Amanda was born with glaucoma, after her father had the disease and went blind at an early age. She had two surgeries early in life to help with her symptoms and began a regimen of twice daily eye drops to ease the pain of her glaucoma. She has continued regular doctor visits every few months to maintain proper care for her eyes and check the status of her condition.
Due to her early detection and continued care over her lifetime, Amanda has not lost any vision, which is a wonderful miracle! Two years ago, she experienced a scare and had to undergo two back-to-back surgeries. The doctors detected that she needed these procedures, but without her regular visits, this may have gone unseen.
Since her surgery, her eyesight has remained stable and she continues to see her eye doctor regularly.
“It’s crazy, because you can’t feel it. you can’t tell if your pressure’s getting high or low. It’s just there, and so you don’t know until you go in for that pressure check. I don’t know if anybody else has ever told you, but it’s so scary. Even to this day, I’ve been doing this 36 years, and every pressure check, I just freeze up. I’m like oh, please don’t be high, just because that means horrible things. That’s kind of my journey with it now, but I feel incredibly lucky and blessed that I still have my sight, and hopefully I will for a long time.” (Source: https://www.glaucoma.org/personal-stories/personal-story-amanda-eddy.php)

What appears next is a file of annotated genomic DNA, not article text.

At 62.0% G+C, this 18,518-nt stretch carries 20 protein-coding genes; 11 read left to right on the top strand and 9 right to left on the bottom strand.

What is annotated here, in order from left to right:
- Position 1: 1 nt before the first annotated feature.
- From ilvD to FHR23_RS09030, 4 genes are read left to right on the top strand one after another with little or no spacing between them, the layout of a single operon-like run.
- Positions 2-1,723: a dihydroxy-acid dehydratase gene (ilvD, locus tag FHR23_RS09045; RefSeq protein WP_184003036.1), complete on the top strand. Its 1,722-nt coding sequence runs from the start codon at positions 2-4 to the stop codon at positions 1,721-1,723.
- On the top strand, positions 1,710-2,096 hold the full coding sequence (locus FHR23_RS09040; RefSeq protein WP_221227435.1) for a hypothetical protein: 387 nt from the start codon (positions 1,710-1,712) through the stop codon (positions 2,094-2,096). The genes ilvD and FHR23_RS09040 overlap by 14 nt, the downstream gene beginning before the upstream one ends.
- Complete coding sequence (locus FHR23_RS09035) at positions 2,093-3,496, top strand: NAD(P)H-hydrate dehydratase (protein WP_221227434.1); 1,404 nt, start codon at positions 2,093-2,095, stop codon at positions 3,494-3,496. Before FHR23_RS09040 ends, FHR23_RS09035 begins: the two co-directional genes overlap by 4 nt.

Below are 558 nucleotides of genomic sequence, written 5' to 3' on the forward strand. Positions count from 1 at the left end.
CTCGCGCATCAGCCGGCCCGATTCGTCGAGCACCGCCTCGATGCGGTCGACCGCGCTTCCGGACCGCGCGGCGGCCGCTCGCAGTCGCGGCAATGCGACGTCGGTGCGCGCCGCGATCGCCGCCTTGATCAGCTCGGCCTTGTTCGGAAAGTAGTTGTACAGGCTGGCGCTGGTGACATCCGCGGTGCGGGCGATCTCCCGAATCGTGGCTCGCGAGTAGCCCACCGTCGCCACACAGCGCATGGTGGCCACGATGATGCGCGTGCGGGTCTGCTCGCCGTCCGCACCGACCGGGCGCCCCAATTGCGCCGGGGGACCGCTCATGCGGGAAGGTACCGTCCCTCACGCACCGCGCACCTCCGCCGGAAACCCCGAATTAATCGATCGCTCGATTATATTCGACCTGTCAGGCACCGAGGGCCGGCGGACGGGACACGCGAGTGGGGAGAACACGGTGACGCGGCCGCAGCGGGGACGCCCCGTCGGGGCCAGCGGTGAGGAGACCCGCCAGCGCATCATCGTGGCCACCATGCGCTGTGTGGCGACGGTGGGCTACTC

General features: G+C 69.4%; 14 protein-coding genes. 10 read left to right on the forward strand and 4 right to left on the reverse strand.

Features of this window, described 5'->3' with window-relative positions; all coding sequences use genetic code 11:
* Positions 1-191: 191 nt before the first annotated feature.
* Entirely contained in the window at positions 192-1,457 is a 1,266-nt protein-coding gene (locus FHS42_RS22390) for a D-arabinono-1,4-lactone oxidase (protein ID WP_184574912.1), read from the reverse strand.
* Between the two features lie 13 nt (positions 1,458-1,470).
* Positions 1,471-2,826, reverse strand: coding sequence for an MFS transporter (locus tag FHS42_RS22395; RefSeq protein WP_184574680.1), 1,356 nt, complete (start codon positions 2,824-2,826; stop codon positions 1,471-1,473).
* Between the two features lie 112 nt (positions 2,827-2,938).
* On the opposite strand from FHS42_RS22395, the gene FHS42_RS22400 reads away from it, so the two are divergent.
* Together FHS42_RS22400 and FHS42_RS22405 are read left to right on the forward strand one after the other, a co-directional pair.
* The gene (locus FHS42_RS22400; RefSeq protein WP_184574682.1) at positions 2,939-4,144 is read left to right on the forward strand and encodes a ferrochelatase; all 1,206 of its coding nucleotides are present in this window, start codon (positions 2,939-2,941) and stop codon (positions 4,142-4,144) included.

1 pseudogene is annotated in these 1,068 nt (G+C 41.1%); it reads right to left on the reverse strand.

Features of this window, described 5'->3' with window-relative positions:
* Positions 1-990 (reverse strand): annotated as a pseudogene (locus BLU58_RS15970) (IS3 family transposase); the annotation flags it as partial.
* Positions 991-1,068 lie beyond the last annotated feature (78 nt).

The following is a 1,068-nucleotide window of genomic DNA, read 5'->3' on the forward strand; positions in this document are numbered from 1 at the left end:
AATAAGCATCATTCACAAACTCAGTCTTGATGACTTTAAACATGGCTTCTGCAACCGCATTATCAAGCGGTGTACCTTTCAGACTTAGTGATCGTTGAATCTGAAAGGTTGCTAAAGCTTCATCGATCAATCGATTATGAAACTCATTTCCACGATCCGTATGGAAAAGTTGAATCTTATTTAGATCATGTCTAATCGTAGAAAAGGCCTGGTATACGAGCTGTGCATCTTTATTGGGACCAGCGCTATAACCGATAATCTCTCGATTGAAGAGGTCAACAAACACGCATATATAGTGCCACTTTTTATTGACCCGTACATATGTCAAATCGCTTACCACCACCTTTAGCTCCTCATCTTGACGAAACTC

Is Glaucoma Treatable? Or Curable?
The treatment for glaucoma depends upon the nature and severity of each case and type. Glaucoma cannot be cured, but the symptoms can be controlled and regulated. Treatments and medications such as eye drops, pills, laser procedures, and surgical operations are used to prevent or slow further damage. With any type of glaucoma, regular eye examinations are very important to detect progression and to prevent vision loss or blindness. Glaucoma can worsen without the patient even knowing, so your treatment will likely need to be altered over time to achieve a lower target eye pressure and fit your unique eye needs for your type of glaucoma.
Ultimately, we want everyone to know there’s hope for people with Glaucoma. Awareness and proactive care is key. At VisionFirst, we always recommend visiting our certified, trusted team of doctors for annual eye exams, which can detect early warning signs and symptoms of glaucoma or any other eye diseases. Contact us now to schedule an appointment. Feel free to ask about one of our 5 glaucoma screenings.